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Once an elegant, Victorian-style suburb on Chicago's south side, Oakland neighborhood is making a strong comeback to reclaim its status as a prominent and flourishing community. Today, many of Oakland's quiet residential streets are sprouting manicured lawns with newly built single-family homes and multi-unit constructions. Full-on neighborhood revitalization is spearheaded by enthusiastic local organizations and community centers that have set up educational and recreational programs for Oakland residents of all ages and interests. Sports teams, exercise classes, head start pre-school curriculums, financial workshops, computer courses and networking events are all available to the public.
Much of the beauty in Oakland neighborhood is its unique melange of architectural masterpieces. Take a stroll down any number of streets and you’ll be sure to encounter new developments as well as rehabbed condominiums and stately, century-old single-family homes.
In the late 19th century, Oakland neighborhood was one of the exclusive A-List members of the upper-class Victorian mansion communities of Chicago. Some of the houses that survive from that golden era include cottages designed in the Queen Anne style, as well as some impressive Romanesque and Classical Revival homes that were designed by prominent architects. The architectural styles that distinguish the community, though, are the Queen Ann residences that are generally simple, yet elegant in ornamentation with large porches and multiple chimneys. Classical Revival architecture was one of the most popular styles in the United States during the late 1800s and early 1900s. This contemporary interpretation of ancient Greek and Roman engineering can be found throughout Oakland, particularly in the churches and public buildings. Some common characteristics of this school are columns, symmetrical facades, and the edifices are generally made of stone, brick, or wood.
And finally, the Romanesque school made its presence in Oakland with medieval inspired French and Spanish architecture. In the 1880s, architect H. H. Richardson had a hand in putting his signature style on projects that include private homes, clubs, and commercial buildings scattered throughout the community. The common characteristics are heavy rough-cut stonewalls, round arches and squat columns, and deeply recessed windows. In the last few years, developers have reclaimed many of these classic structures and they are in the process of becoming luxury condominium conversions.
In 2000, the Chicago Housing Authority, partnered with non-profit and private developers, launched an ambitious plan to do away with its decaying high-rise projects from the 1950s. They successfully replaced the rundown buildings with mixed-income housing for sale or lease at affordable market rates. And, in the near future, the City of Chicago plans to construct an architecturally significant pedestrian bridge linking the new residential developments to Burnham Park, along the waterfront. Many of the condos located along the lamppost-lined redeveloped streets east of Langley Avenue boast detailed workmanship and high-end amenities. Luxurious units with heated marble floors and oversized Jacuzzi tubs make for a peaceful urban existence.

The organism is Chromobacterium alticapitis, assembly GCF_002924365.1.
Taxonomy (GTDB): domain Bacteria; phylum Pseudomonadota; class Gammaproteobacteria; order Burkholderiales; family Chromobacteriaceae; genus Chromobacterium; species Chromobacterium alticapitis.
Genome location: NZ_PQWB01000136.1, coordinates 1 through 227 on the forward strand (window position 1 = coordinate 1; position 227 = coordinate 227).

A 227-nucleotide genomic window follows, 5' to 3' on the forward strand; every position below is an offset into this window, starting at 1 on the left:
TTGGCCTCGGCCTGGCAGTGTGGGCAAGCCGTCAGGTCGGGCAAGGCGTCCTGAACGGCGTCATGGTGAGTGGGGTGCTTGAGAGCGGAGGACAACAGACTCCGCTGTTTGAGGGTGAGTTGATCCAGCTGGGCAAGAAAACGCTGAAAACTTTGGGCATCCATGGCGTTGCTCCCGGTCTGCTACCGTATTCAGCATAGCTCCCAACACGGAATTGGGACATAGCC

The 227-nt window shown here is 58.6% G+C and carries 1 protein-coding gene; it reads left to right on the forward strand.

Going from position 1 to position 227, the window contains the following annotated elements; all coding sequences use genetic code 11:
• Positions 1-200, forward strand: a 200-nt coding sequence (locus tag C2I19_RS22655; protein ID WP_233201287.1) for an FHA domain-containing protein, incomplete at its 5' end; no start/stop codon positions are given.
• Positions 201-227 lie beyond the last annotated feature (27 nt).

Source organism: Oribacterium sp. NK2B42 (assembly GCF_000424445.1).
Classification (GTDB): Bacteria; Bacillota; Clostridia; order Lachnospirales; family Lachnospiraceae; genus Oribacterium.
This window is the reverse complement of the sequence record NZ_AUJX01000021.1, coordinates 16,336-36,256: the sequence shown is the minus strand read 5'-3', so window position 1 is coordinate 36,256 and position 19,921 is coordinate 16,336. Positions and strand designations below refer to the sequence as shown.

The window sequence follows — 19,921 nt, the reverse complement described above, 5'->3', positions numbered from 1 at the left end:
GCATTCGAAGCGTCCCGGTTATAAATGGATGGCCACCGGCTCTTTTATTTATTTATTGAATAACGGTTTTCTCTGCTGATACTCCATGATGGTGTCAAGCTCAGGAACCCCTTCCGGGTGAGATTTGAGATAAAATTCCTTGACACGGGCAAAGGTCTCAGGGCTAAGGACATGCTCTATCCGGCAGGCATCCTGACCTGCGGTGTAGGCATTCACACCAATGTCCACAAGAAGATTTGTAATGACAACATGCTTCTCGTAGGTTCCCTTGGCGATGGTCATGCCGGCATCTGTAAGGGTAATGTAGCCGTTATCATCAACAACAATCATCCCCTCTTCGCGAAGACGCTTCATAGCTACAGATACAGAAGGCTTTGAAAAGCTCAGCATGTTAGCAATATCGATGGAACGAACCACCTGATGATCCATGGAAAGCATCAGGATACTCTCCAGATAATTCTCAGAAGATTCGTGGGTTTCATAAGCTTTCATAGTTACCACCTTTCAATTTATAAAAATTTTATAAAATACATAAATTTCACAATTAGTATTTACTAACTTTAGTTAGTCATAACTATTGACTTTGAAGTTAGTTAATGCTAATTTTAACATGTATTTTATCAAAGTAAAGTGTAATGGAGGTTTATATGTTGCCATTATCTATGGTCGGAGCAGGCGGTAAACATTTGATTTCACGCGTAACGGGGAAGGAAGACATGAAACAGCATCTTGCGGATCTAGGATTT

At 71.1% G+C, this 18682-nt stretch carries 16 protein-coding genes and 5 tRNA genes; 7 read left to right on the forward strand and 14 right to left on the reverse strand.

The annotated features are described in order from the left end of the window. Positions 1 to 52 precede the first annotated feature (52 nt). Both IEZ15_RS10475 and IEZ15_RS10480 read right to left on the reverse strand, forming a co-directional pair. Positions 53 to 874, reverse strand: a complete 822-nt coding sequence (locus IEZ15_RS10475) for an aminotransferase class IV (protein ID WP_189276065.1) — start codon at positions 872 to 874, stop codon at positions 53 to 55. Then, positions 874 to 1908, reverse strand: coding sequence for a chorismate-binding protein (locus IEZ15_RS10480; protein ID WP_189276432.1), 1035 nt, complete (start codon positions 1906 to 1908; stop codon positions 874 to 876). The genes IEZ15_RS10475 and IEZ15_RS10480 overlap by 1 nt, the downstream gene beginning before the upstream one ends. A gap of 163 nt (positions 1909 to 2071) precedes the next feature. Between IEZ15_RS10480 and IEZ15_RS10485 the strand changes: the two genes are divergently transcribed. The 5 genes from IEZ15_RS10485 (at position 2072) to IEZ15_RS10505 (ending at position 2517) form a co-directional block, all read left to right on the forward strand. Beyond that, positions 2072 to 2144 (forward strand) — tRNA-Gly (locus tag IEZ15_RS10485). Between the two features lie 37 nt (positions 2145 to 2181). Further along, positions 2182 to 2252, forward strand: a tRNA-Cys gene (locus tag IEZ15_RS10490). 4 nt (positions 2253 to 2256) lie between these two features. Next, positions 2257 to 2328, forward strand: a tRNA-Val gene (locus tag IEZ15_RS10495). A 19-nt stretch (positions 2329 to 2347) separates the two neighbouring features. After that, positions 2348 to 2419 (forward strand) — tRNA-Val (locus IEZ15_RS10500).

The Oakland neighborhood area is a mile-long strip hugging Chicago’s southern lakefront. This former swamp area was the original site for one of the city’s first soap and lard rendering factories owned by an Englishman named Charles Cleaver. Cleaver played an important role in establishing the neighborhood when, in 1851, he began building wooden homes, in addition to a general store, a place to worship, and a town hall for his employees between 37th and 39th streets. During this time the settlement was known as 'Cleaverville,' but within a couple decades the newly constructed Illinois Central Railroad boosted development in the area and it was renamed Oakland in 1871.
By the 1880s, the easily accessible cable cars and trains to downtown attracted many well-to-do businessmen and their families to Oakland. Mass production of single-family homes reached its peak by 1895, and no sooner had this south side Chicago neighborhood established a prestigious name for itself did it quickly return to its workers’ town roots. Wealthy residents left the area and working class Irish stockyard families moved in during the early part of the 20th century.
During the 1930s, new construction and economic growth were at a standstill. But ten years later, things began to change. Oakland’s population soared from 16,000 to 24,000 residents between 1940 and 1950—the majority of which were African American families, with a smaller community of displaced Japanese Americans who were forced to relocate because of a WW II policy. Through the 1950s, to better cope with the spike in population, the Chicago Housing Authority constructed a 150-unit building called the Victor Olander Homes at 39th Street and Lake Park Avenue. Several other large housing projects soon followed. In 2007, only half of these low-income housing developments remain.
Today, Oakland is boldly and steadily making its way out of hardship and deterioration. The neighborhood has witnessed rejuvenation in certain pockets with new construction and refurbishing of older buildings, but there’s still a long road ahead before it is revitalized to its mid 19th century glory.
As Chicago neighborhood experts, Dream Town has successfully sold properties in Oakland. Dream Town holds a well-earned reputation for its impressive sales volume and dedication to personal, attentive service. Benefit from the Dream Town advantage when selling your Oakland home. Utilizing state-of-the-art technology, Dream Town drives more sales than any other Chicago brokerage.
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